The Center for Microfibrous Materials Manufacturing uses high speed, wet-lay paper-making processes to manufacture low cost, high performance, 3-D microfibrous materials and structures specifically designed to dramatically increase physical rate phenomena.

The center was founded in June 1996 at Auburn University. The center was created to facilitate research development, education, technology transfer and economic development by establishing a small scale manufacturing facility to produce microfibrous materials. These materials were invented at Auburn University, and the intellectual property is owned and patented by the University.



In 1987, various inventors within the Department of Chemical Engineering envisioned a new type of microfibrous material that possesses unique and beneficial physical properties as an electrode, catalyst, electrocatalyst, sensor and adsorbent, among others. Attributes of this material are an inexpensive and environmentally friendly paper-based manufacturing process and offer more than 15 different advanced technology industrial applications once the paper preforms are sintered in a high temperature hydrogen furnace. The beneficial physical attributes of the final materials are so superior, in fact, that numerous new applications and commercial opportunities are made possible for the first time. The university has invested significant resources in pursuing patent protection covering many aspects of this technology resulting in four issued U.S. patents, and a host of foreign applications in various stages of examination, allowance or issuance.

There has been significant interest in this material, resulting in a number of follow-on federal and industrial contracts and licensing inquiries. Three industrial licenses have now been executed to date including Exxon, Maxwell Laboratories and Memtec America for applications in the areas of hydrocarbon processing, capacitors and filtration, respectively. Three other option/development agreements have been executed with ABB – Lummus, Chemetics International and EPRI in the areas of microengineered catalyst structures, hydrogen peroxide production and Ni- Zn/Zn – air batteries, respectively. Various other technology applications are under investigation and contract/licensing discussions are ongoing.



A key stumbling block in promoting further developmental contract research and industrial licensing activities has been the university’s inability to prepare larger scale samples and continuous rolls (i.e.,l to 100 ft2) of the patented materials. Larger scale samples are required for proof-of-principle demonstrations of manufacturability, scale-up and performance evaluations in various prototypes. Larger scale samples are also required for testing by industry’s own R&D, Applications, and Pilot-Scale laboratories. Current university samples are prepared in the 1-10 cm2 range using batch processes for both paper-making and sintering. Continuous processes must be examined using larger scale continuous equipment for (i) the paper-making and (ii) the sintering.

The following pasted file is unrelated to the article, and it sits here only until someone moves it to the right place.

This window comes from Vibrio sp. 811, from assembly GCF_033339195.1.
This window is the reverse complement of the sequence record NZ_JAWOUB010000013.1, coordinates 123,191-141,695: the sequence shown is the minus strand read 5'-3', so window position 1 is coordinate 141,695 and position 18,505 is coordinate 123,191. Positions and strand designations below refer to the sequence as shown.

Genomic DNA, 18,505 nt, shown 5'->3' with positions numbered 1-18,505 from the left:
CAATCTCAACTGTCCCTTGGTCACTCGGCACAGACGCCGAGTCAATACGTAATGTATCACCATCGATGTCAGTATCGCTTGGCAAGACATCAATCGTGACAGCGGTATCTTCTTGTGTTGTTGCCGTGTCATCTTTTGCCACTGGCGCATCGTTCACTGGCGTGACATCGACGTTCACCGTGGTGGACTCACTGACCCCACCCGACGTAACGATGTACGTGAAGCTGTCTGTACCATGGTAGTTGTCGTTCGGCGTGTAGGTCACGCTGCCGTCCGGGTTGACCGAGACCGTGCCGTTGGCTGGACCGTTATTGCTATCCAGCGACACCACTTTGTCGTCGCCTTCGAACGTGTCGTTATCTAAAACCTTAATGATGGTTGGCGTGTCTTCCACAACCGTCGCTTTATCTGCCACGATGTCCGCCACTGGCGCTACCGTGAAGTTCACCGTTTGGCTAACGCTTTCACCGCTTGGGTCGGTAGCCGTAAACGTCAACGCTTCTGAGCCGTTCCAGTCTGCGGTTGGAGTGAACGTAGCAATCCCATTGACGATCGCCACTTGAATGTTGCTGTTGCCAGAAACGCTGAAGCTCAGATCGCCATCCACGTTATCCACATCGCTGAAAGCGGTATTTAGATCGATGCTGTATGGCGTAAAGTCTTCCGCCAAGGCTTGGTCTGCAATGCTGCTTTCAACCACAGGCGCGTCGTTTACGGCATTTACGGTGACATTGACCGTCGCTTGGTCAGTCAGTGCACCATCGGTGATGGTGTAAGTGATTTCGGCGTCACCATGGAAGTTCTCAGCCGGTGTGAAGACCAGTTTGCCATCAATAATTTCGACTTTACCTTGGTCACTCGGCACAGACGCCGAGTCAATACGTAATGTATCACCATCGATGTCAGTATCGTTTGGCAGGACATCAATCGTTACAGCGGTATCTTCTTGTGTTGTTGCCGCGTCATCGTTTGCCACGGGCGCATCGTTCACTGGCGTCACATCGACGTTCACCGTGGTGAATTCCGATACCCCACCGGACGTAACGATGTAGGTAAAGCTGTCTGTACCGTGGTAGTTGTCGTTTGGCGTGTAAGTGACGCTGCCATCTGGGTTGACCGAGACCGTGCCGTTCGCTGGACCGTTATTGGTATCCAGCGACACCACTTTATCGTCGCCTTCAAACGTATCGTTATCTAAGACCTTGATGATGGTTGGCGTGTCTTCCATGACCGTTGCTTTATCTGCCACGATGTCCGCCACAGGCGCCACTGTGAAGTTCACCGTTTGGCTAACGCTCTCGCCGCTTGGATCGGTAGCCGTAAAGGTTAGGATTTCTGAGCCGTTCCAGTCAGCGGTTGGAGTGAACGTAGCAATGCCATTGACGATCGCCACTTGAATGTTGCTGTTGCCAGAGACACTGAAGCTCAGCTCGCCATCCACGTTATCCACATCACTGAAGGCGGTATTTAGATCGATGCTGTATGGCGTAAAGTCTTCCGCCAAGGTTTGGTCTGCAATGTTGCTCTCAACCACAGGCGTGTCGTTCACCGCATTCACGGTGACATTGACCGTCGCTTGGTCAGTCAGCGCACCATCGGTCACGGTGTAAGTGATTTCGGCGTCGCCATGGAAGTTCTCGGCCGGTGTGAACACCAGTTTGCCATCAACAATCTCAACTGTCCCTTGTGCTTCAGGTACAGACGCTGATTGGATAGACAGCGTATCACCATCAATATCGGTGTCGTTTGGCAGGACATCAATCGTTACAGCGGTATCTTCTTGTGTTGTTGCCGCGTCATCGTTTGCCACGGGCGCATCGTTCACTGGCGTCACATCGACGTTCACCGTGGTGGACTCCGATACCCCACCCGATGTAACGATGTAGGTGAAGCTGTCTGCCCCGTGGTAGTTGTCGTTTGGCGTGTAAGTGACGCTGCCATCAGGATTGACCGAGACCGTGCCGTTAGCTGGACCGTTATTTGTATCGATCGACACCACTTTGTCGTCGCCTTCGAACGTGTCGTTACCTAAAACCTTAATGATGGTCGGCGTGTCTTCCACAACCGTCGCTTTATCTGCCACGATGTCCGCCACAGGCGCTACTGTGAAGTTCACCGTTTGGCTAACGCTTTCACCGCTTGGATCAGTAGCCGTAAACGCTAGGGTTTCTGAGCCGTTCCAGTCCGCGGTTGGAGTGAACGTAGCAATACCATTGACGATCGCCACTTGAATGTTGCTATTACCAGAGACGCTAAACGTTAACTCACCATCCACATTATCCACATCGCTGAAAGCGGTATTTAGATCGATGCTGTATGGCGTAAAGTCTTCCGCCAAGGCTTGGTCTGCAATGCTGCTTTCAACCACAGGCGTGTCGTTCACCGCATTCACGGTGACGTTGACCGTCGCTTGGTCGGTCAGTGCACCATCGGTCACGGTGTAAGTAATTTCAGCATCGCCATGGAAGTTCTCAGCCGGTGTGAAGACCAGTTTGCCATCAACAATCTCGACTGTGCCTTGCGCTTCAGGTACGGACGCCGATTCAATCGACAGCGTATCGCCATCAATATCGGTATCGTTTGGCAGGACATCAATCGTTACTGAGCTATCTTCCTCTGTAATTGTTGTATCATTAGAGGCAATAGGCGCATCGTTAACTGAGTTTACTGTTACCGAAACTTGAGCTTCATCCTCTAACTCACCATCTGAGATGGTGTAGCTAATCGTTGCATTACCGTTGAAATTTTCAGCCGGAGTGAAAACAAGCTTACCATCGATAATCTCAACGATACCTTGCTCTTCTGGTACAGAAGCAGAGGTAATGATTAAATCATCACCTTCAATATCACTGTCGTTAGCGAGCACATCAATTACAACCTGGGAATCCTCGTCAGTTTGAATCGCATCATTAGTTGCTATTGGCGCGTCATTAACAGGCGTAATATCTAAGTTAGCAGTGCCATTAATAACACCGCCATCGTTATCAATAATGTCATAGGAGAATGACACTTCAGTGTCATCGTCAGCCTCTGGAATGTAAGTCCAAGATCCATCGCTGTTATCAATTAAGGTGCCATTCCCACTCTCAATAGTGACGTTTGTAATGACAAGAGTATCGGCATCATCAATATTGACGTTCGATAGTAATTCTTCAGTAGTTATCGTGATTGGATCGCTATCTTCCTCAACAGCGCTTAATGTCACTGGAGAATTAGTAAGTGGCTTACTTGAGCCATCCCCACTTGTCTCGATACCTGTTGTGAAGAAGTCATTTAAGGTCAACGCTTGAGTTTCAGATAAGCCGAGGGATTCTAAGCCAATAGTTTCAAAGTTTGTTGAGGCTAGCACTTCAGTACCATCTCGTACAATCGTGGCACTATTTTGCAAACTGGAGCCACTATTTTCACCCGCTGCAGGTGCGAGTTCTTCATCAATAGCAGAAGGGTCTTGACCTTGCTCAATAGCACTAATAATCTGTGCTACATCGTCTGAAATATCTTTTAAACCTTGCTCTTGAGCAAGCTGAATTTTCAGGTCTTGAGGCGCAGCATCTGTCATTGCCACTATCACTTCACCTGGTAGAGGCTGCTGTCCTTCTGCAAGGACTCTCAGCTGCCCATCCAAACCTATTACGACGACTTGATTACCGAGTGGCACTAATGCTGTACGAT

First and foremost, Auburn will be investing to implement an initiative to increase the value of its own intellectual property and the marketability of its research in a number of different academic departments and colleges. The proposed research and development activities are a logical and proactive extension of Auburn University’s technology transfer efforts in this area.

Our efforts will be extensively leveraged not only through existing contracts and grants but also through new and larger contracts emphasizing industry-university cooperative efforts focused toward development and commercialization. Such efforts are timely and provide good matches to current national trends emphasizing industrial downsizing/outsourcing, increased national competitiveness and better leveraging of national resources. Industries contracting with Auburn for intermediate size samples will insert these materials directly into in-house R&D/testing programs at their expense. Auburn can therefore leverage its past investments in research, resources and intellectual property against much larger industrial investments in R&D, manufacturing, sales and distribution.

The scale-up of this Auburn technology represents the next logical step in the ongoing technology transfer process. It allows us to redefine technology transfer not as a discontinuous “hand-off and hope,” but rather as a supportive and continuous “hands-on” partnership with industry. By providing a platform for both scale-up and development, we enhance the training, experience, entrepreneurship, and overall value of the student while at the same time offering a timely, attractive and cost effective service to industry.